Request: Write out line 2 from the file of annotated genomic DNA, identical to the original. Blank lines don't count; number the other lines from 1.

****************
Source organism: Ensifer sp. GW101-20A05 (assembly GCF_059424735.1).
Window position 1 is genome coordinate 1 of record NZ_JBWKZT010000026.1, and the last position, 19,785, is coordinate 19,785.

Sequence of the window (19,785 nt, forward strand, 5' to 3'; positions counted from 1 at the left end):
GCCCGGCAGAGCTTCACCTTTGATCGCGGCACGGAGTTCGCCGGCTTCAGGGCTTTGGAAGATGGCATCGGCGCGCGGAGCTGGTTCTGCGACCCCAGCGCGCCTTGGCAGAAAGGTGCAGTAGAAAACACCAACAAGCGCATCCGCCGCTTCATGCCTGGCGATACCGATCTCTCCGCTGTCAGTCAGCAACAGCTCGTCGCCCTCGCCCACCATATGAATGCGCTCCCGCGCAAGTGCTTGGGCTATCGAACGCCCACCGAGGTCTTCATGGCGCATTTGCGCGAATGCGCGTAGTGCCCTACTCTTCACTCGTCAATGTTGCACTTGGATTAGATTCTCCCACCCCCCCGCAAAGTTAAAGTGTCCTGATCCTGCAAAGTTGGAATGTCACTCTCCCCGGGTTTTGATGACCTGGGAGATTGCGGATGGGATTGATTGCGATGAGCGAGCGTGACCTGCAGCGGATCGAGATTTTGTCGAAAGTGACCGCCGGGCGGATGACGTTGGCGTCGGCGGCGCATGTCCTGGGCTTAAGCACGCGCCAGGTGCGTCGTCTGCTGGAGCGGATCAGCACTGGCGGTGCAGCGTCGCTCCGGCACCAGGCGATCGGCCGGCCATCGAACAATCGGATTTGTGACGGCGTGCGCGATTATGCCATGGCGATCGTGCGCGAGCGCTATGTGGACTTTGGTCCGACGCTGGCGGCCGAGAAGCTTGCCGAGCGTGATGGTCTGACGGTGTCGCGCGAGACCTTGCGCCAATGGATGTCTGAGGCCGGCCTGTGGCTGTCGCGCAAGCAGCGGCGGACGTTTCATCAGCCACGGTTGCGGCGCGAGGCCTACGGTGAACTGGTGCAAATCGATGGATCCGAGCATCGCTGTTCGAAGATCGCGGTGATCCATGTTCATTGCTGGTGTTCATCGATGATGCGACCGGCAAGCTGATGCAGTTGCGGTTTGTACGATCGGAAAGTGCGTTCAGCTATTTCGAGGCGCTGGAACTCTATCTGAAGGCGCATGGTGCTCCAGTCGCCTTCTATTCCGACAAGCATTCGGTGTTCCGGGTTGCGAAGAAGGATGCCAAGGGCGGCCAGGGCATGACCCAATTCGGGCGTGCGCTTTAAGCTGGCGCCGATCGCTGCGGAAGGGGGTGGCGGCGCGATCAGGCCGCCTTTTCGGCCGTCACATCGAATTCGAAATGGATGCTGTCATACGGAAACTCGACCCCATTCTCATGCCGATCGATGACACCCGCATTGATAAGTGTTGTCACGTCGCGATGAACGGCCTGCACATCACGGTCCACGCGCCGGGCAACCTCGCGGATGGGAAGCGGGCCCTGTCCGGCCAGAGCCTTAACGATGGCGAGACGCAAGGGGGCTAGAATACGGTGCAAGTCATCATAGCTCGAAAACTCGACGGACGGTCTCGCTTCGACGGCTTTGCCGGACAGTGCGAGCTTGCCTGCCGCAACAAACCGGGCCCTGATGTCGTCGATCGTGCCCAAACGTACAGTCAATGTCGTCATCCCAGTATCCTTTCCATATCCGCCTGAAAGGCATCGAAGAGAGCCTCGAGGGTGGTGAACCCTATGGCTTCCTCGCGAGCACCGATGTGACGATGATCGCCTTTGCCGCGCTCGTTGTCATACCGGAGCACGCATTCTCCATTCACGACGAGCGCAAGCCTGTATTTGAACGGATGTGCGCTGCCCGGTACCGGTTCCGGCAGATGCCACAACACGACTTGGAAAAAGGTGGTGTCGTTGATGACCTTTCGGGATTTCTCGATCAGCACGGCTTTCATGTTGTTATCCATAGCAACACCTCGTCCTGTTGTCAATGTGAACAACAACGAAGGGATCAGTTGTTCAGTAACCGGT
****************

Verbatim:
Window position 1 is genome coordinate 1 of record NZ_JBWKZT010000026.1, and the last position, 19,785, is coordinate 19,785.